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BMC Neuroscience

Open Access

Multiplexed coding through synchronous and asynchronous spiking

BMC Neuroscience201516(Suppl 1):P198

https://doi.org/10.1186/1471-2202-16-S1-P198

Published: 18 December 2015

Keywords

Spike TrainSpike RateCoincidence DetectorTemporal CodeFast Signal

The prodigious capacity of our brain to process information relies on efficient neural coding strategies. In engineered systems, bandwidth is often increased through multiplexing - multiple signals are simultaneously, yet independently, transmitted through a single communication channel. We have proposed previously that neural systems might implement the same sort of solution [1]. Here, we tested if/how multiplexed coding could be achieved through combined rate and temporal coding. We hypothesized that a set of neurons could independently encode two signals by using asynchronous spike rate to encode one signal and synchronous spike timing to encode the other.

To test our hypothesis, we built a feed-forward neural network comprising Morris-Lecar (ML) model neurons. All neurons received a common input constructed from two distinct signals, slow and fast, plus uncorrelated fast noise. According to our hypothesis, slow and fast signals are independently encoded by different types of spikes; in other words, differentially correlated output spikes, namely, asynchronous (Async) and synchronous (Sync), enable encoding of slow and fast signals, respectively. To assess the feasibility of the multiplexed coding scheme, recorded spikes were classified into two independent classes based on the peristimulus time histogram (PSTH) calculated from the entire set of neurons. Spikes whose instantaneous rates exceeded a threshold were designated "Sync" and all others were designated "Async". The spike triggered average (STA) was calculated for slow and fast signals using Sync and Async spikes, resulting in four different STAs. The Async-slow and Sync-fast STAs were clearly structured whereas the other two were not (Figure 1A). Using the two spike types to calculate STAs from the single combined fast-slow input gave two similarly structured STAs (meaning that one does not need a priori knowledge of which signal evokes which spikes) whereas treating all spikes as equivalent compromised STA measurement, especially for the fast signal (meaning that one needs to subdivide spikes according to their level of synchrony). Beyond simply measuring STAs, Figure 1B shows that convolving the appropriately measured STA with the synchronous or asynchronous spike train enables excellent reconstruction of the fast and slow signal, respectively.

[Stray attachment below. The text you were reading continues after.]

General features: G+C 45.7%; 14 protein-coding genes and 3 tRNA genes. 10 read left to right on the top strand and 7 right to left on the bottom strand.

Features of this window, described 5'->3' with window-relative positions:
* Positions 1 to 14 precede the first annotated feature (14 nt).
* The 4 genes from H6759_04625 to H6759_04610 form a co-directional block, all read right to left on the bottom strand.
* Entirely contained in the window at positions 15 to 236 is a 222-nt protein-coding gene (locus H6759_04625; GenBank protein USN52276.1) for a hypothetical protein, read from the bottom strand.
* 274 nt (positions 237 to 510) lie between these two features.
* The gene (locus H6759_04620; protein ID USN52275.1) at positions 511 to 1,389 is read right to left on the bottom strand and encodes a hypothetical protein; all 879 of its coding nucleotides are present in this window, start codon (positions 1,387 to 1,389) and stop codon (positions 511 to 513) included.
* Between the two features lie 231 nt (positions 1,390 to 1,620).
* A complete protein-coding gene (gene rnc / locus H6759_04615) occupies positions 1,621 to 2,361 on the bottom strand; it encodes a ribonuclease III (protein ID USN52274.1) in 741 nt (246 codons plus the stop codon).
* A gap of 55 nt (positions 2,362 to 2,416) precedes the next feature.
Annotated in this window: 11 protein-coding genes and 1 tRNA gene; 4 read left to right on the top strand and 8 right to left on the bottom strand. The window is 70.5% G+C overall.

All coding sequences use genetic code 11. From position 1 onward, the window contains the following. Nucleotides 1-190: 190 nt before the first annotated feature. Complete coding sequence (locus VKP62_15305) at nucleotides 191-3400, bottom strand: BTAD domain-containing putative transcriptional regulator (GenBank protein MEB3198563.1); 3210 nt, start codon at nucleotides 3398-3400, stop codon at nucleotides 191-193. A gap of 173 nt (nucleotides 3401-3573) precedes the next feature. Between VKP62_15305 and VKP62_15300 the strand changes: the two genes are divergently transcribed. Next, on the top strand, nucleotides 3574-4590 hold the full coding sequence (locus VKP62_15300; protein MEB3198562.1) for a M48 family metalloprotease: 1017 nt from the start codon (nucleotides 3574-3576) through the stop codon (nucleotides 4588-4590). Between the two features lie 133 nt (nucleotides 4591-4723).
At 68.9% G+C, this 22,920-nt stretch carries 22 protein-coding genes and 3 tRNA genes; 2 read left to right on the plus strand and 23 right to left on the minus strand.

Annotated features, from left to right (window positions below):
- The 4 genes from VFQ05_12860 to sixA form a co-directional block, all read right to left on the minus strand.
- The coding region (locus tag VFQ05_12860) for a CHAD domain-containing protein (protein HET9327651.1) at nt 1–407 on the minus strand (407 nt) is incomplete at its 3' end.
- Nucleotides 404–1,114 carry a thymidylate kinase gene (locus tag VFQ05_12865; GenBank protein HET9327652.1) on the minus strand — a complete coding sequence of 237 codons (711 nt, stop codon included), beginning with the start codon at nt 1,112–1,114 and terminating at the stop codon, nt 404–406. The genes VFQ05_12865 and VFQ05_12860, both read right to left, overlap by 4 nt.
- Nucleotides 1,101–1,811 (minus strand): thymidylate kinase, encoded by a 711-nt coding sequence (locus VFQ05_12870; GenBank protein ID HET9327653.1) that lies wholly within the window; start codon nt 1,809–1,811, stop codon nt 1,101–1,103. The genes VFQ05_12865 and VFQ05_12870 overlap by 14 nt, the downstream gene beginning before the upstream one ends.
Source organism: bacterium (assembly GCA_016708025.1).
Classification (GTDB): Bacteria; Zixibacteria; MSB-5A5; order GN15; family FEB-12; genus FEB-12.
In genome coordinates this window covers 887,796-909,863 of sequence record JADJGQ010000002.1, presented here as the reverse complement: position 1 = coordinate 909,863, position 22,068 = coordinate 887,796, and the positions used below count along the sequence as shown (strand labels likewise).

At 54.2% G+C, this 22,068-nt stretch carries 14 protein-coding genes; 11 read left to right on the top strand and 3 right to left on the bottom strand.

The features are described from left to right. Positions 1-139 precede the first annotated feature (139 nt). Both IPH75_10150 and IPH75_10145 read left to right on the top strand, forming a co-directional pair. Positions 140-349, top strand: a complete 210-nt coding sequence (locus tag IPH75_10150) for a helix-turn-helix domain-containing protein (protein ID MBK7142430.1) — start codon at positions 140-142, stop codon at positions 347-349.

Figure 1

Multiplexed coding (A) STAs calculated from slow or fast signals using asynchronous or syncrhonous spikes. (B) Reconstructed inputs (colored) using two classes of spikes and corresponding STAs versus original stimulus (black).

Our results demonstrate the feasibility of multiplexed coding using synchronous and asynchronous spiking. Decoding the two signals requires that spikes are distinguished by their cross-correlation; this is difficult to do with experimental data in which only a subset of neurons are recorded, but it is straightforward for the brain using downstream neurons that operate as coincidence detectors or integrators that respond preferentially depending on input correlation.

Declarations

Acknowledgements

This work was supported by the National Sciences and Engineering Research Council of Canada.

Authors’ Affiliations

(1)
Neurosciences and Mental Health, The Hospital for Sick Children, Toronto, Canada
(2)
Department of Physiology and Institute of Biomaterials and Biomedical Engineering, University of Toronto, Toronto, Canada

References

  1. Ratté S, Hong S, De Schutter E, Prescott SA: Impact of neuronal properties on network coding: roles of spike initiation dynamics and robust synchrony transfer. Neuron. 2013, 78 (5): 758-72.PubMedPubMed CentralView ArticleGoogle Scholar

Copyright

© Lankarany and Prescott 2015

This article is published under license to BioMed Central Ltd. This is an Open Access article distributed under the terms of the Creative Commons Attribution License (http://creativecommons.org/licenses/by/4.0), which permits unrestricted use, distribution, and reproduction in any medium, provided the original work is properly cited. The Creative Commons Public Domain Dedication waiver (http://creativecommons.org/publicdomain/zero/1.0/) applies to the data made available in this article, unless otherwise stated.

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